5th June 2020, 08:59 | 125

Leigh chairman remembers forgotten founder members

Leigh chairman remembers forgotten founder members

As the countdown continues to the 125th anniversary of the Northern Union breakaway that would become Rugby League, the respected and prolific RL historian Mike Latham – who has also since February 2018 been the chairman of Leigh Centurions – has written a fascinating history of one of the original 22 clubs who have been largely forgotten.

Runcorn RFC were the last of those 22 to join, as they were not present at the meeting of clubs at Huddersfield’s George Hotel on 29 August, 1895, with their application being accepted at a subsequent meeting a few days later.

But they were still ready to join the first round of matches on Saturday 7 September, when they beat Widnes, their local rivals from the other side of the River Mersey and Manchester Ship Canal, by 15 points to 4.

And in that inaugural season of the Northern Union, Runcorn underlined the reputation they had as a nursery of rugby-playing talent by coming third, behind Halifax and the champions Manningham – meaning they won the Lancashire League.

They remained consistent challengers for the next decade, topping the Lancashire Senior Competition in 1899-1900 after the Northern Union had split geographically to save on travelling costs, and finishing third in the Northern Union again in 1906-7 after the county competitions had recombined – playing throughout at the Irwell Lane ground that would later be used by the Runcorn Highfield club from 1985-91, although it was then known as Canal Street.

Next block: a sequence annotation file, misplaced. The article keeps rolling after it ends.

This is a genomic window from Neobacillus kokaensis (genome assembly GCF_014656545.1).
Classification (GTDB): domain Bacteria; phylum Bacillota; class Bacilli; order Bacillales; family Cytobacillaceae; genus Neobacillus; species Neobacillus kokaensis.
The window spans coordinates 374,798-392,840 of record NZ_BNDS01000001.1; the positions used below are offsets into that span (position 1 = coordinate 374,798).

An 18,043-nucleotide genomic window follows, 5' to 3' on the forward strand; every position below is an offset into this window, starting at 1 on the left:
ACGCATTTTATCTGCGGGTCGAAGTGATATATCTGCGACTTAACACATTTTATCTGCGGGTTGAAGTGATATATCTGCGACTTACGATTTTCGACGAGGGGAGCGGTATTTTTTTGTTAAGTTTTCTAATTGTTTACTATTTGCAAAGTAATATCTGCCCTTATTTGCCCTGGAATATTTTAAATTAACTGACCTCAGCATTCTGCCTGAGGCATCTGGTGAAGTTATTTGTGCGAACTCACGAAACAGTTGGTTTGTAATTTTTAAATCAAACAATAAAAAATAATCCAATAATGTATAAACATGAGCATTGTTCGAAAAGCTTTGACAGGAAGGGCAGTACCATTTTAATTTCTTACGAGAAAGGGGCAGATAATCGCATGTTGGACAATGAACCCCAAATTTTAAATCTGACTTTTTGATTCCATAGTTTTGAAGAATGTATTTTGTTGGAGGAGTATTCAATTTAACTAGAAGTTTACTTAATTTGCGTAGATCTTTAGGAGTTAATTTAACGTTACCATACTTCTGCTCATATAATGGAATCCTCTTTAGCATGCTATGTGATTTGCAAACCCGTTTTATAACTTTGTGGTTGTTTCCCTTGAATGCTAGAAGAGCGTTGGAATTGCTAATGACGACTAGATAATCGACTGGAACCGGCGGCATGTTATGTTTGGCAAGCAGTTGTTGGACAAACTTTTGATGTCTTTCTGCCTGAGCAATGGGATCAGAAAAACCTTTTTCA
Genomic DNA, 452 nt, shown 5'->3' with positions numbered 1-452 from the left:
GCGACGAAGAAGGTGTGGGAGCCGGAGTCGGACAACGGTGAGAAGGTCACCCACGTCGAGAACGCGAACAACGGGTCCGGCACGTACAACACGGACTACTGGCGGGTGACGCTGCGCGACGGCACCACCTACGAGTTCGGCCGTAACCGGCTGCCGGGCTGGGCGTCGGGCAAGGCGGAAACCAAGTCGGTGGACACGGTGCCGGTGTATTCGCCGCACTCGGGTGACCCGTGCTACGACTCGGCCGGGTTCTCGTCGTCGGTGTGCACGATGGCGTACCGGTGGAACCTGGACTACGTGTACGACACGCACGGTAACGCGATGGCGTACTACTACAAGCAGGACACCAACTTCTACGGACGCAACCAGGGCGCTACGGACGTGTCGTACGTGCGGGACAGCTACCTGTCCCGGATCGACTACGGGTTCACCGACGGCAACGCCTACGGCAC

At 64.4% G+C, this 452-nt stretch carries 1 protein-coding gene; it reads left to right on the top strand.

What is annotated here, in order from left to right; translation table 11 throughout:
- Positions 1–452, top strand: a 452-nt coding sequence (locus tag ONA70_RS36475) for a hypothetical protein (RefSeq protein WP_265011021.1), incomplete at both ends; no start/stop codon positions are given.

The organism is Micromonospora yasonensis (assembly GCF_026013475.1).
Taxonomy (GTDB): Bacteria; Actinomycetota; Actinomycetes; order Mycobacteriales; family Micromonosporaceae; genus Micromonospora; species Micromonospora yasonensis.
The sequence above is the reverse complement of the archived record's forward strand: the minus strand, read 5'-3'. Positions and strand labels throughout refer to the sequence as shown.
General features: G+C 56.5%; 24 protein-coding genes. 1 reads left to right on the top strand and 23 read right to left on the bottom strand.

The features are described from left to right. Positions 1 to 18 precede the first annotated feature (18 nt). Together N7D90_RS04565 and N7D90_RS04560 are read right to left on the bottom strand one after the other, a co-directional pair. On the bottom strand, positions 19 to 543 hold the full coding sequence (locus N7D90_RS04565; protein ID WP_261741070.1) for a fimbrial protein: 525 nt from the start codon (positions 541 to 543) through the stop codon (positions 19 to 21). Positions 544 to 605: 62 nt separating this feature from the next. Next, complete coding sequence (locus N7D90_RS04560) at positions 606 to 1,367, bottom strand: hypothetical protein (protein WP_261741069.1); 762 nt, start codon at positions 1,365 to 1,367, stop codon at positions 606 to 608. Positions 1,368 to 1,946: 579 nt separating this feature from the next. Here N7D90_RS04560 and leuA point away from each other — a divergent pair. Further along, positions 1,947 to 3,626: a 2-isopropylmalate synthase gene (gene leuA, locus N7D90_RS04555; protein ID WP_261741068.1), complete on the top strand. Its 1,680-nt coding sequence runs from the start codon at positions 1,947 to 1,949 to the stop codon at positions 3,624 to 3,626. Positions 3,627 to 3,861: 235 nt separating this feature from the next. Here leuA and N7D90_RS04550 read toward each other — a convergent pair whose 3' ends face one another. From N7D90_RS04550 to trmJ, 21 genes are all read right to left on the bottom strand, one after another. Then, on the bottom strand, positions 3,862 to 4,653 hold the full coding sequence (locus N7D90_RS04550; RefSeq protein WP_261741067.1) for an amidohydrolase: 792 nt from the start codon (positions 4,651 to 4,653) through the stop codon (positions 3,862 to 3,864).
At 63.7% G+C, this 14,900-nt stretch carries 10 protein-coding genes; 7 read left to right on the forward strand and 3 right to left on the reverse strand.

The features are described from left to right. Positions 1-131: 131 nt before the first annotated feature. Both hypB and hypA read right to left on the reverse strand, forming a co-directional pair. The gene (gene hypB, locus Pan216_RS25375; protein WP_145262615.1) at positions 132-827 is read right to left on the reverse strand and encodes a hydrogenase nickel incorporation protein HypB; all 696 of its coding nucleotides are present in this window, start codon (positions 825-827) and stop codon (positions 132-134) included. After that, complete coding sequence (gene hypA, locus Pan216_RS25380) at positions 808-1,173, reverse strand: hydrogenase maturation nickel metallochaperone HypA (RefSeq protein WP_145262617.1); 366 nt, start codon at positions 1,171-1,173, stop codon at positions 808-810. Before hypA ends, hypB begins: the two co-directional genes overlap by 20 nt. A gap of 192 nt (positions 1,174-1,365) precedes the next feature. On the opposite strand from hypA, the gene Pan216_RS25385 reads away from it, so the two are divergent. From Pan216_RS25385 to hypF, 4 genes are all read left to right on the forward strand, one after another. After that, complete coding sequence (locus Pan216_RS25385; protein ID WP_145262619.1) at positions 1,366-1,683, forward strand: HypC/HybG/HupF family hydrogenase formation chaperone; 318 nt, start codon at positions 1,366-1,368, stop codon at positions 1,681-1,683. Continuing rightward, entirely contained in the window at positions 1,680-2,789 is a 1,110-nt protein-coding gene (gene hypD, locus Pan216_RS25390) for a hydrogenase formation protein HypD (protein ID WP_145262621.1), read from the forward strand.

Later in 1907, Runcorn enjoyed another memorable moment when they beat the code’s original All Golds tourists 9-0. But by the outbreak of the Great War in 1914 they were struggling, and although the club continued to compete in the Wartime Emergency Leagues that were arranged for subsequent years, they folded in 1917-18.

The book includes a detailed biographical and records section, detailing such players as Harry Speakman – who had travelled to Australia with the first touring rugby team in 1888 well before the Northern Union breakaway – and Jimmy Jolley, who was the first player to score points for Great Britain in the inaugural international against New Zealand at Headingley in 1908.

However as usual with a Mike Latham book, The Home of Footballers – a title referring to the description of Runcorn in a Wigan newspaper after the signing of Harry Price in 1906 – is about much more than dry statistics.

It reveals as much social and economic history as it does of the sport, and contains plenty of the offbeat tales Mike has always enjoyed – as well as more than 300 photographs.

The story of the St Helens team being suspended in mid-air on the Runcorn and Widnes Transporter Bridge on their way to a fixture that would mark the official opening of a substantial redevelopment of Canal Street in 1913 is a cracker. The Saints players had to be lowered by rope ladder into a steam tug commandeered to rescue them – but they still won the game 10-5.

The book has been published by Scratching Shed, adding to their substantial Rugby League output.

And watch out for another celebration of Rugby League’s history coming out from Scratching Shed to mark the code’s 125th birthday in August - 'Rugby League: A People's History' by Dr Tony Collins - ideal Lockdown, or post-Lockdown, reading.